Author Archives: Kamran Ahmed

About Kamran Ahmed

I have a Masters in Cinema Studies from the University of Toronto. I work as a freelance writer and film critic in Vancouver. My writing is primarily distributed through Next Projection, an online film journal based in Toronto.

The Killing of a Chinese Bookie (Casavettes, 1976)

The Killing of a Chinese Bookie mounts Casavettes’ unique hand in raw realism via a narrowly focused narrative on a singular character’s plight of life. Shots, with a narrow angled camera–tend to bring background to the fore, intimating the character’s narrative … Continue reading

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Experimental Cinema, Jack Chambers’ Hart of London

Jack Chambers’ masterpiece of experimental Canadian film carries within it some of the purest moments cinema has to offer. Chambers’ sprawling form of experimentation straddles the fine line between so called high and low art. Adopting an anodyne viewpoint, he … Continue reading

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Experimental Cinema, Snow & Saïto

La Région Centrale (Michael Snow, 1971, 16mm) A meditation of time itself. Challenges the viewer’s capacity for prayer as it entangles the spiritual and physical in worlds both of the reveler and the revealed through a form of fixed yet … Continue reading

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How Music Ruined a Potential Masterpiece: Christopher Nolan’s Dunkirk and its Greatest Failing

There’s much in Nolan’s audacious new feature worth commending, chief among which is the underlying conceptual apparatus of time and rhythm and the greatly immersive experience it generates.  Cross cutting between three divergent storlines yet maintaining a parallel flow of … Continue reading

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A Vital Moment In History: Monterey Pop

DA Pennebaker made history by documenting the first major festival of its kind, the huge (at the time) Monterey Pop Festival, which I consider to be a more significant moment in the late 60s hippie revolution than even Woodstock. It … Continue reading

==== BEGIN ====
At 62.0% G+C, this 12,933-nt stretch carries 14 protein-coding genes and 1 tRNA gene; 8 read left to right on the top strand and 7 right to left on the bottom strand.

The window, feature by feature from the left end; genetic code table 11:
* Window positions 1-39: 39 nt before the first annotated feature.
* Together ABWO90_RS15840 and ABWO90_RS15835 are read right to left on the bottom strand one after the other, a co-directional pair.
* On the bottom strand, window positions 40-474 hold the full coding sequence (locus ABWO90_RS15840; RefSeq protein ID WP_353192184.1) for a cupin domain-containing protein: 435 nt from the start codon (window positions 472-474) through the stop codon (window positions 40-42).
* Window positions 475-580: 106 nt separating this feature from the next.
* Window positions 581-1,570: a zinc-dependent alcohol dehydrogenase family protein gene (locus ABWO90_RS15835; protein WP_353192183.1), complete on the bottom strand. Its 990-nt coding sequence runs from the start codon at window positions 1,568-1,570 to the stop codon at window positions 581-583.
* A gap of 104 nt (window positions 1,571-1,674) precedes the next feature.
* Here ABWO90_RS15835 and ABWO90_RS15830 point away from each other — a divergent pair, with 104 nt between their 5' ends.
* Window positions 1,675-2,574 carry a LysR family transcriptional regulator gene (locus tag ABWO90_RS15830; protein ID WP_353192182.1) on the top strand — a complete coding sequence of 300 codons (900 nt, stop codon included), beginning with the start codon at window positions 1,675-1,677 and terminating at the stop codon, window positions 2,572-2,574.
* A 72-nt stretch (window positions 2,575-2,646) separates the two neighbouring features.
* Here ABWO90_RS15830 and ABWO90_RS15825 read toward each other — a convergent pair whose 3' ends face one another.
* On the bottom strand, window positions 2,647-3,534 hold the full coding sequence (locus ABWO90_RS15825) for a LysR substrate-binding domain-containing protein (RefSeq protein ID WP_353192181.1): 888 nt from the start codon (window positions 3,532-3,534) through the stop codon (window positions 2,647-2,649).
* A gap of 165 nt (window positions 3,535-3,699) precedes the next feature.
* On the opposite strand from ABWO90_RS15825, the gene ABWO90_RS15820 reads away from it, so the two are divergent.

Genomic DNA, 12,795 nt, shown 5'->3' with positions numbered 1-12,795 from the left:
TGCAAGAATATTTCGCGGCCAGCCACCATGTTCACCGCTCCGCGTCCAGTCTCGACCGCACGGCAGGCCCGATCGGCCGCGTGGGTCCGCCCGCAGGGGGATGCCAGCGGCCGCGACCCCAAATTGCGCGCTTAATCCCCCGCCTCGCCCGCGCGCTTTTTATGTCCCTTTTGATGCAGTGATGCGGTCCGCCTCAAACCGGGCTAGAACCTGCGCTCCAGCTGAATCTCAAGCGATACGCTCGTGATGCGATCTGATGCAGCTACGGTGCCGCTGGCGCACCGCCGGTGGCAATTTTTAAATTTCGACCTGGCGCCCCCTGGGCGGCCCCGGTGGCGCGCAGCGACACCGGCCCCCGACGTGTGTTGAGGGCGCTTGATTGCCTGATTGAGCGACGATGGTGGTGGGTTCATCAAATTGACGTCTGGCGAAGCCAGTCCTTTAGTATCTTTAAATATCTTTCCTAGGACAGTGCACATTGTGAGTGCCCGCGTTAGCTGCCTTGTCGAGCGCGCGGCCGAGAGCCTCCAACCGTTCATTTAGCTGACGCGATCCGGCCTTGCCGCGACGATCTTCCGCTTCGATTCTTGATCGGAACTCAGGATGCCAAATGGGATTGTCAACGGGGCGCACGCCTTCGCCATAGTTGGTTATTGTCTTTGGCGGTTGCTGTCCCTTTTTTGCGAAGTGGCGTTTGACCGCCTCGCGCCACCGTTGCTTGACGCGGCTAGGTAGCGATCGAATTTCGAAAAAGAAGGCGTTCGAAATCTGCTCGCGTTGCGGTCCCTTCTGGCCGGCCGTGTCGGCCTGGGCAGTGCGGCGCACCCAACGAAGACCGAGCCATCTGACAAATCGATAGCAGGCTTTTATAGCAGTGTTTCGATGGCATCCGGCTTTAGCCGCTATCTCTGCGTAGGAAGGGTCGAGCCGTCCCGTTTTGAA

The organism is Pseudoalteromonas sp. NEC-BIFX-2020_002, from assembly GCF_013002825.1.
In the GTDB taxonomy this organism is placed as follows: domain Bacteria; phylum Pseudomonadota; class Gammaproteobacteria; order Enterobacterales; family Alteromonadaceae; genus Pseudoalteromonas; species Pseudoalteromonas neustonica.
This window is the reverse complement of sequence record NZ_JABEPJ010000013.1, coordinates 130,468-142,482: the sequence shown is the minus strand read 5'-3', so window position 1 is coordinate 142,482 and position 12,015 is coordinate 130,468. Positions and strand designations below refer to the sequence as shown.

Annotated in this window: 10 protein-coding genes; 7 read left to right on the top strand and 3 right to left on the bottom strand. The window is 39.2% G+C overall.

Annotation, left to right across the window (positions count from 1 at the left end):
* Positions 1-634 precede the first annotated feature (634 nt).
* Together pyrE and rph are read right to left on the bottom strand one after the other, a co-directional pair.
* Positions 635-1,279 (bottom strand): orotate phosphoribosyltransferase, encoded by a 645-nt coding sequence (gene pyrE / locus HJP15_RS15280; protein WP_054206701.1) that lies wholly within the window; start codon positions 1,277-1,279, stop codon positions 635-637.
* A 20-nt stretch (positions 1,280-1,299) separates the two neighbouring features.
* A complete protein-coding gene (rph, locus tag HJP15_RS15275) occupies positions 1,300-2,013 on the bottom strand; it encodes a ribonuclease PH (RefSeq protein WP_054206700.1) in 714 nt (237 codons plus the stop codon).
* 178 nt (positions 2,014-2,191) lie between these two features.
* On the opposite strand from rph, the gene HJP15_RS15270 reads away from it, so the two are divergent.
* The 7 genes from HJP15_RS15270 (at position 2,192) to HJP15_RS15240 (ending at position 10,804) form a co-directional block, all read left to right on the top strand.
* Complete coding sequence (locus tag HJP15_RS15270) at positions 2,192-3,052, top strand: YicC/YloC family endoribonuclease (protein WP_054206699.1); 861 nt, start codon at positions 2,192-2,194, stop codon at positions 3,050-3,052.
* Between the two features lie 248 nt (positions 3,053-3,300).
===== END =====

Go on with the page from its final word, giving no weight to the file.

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Bloodsport: A Prime Example of Affective Cinema

In spite of nostalgia’s effect on my revision, and in spite of Bloodsport’s apparent contrast to what we generally deem cinematic art, the cult-classic remains fastened on the minds of many a cinephile. Such a phenomenon surely calls for retrospection, and … Continue reading

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Compassionate Filmmaking in De Sica’s Shoeshine

A heartbreaking venture which called forward the neorealist film movement wherein De Sica became a celebrated figure. Shoeshine at once defines the genre while proffering De Sica with the tools and ideas to be reworked in his later neorealist masterpieces … Continue reading

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Pakeezah (Kamal Amrohi)

Pakeezah is a beautiful, heart rending film. Passionately developed and performed, its beatific sequences are saturated with love and beauty as is the painterly mise-en-scene which adorns the set. Highlighting the film’s merits is a wonderful soundtrack which provides entertainment … Continue reading

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Mundane History (Anocha Suwichakornpong) Review

Though rather unassuming, Mundane History conveys this dreamy energy whose effects are felt for days to come. As the title commits, the narrative events are monotonous. Yet paired with a non-linear timeline, the blatant monotony becomes the driving force of … Continue reading

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A Beautiful Poem: Kiarostami’s Life, and Nothing More…

Life, and Nothing More… is breathtaking in its simplicity. What may be seen as an overt metaphor is instead realized on a deeply spiritual and philosophical level. Kiarostami gracefully allows the film’s landscape to breathe life through the film. He places … Continue reading

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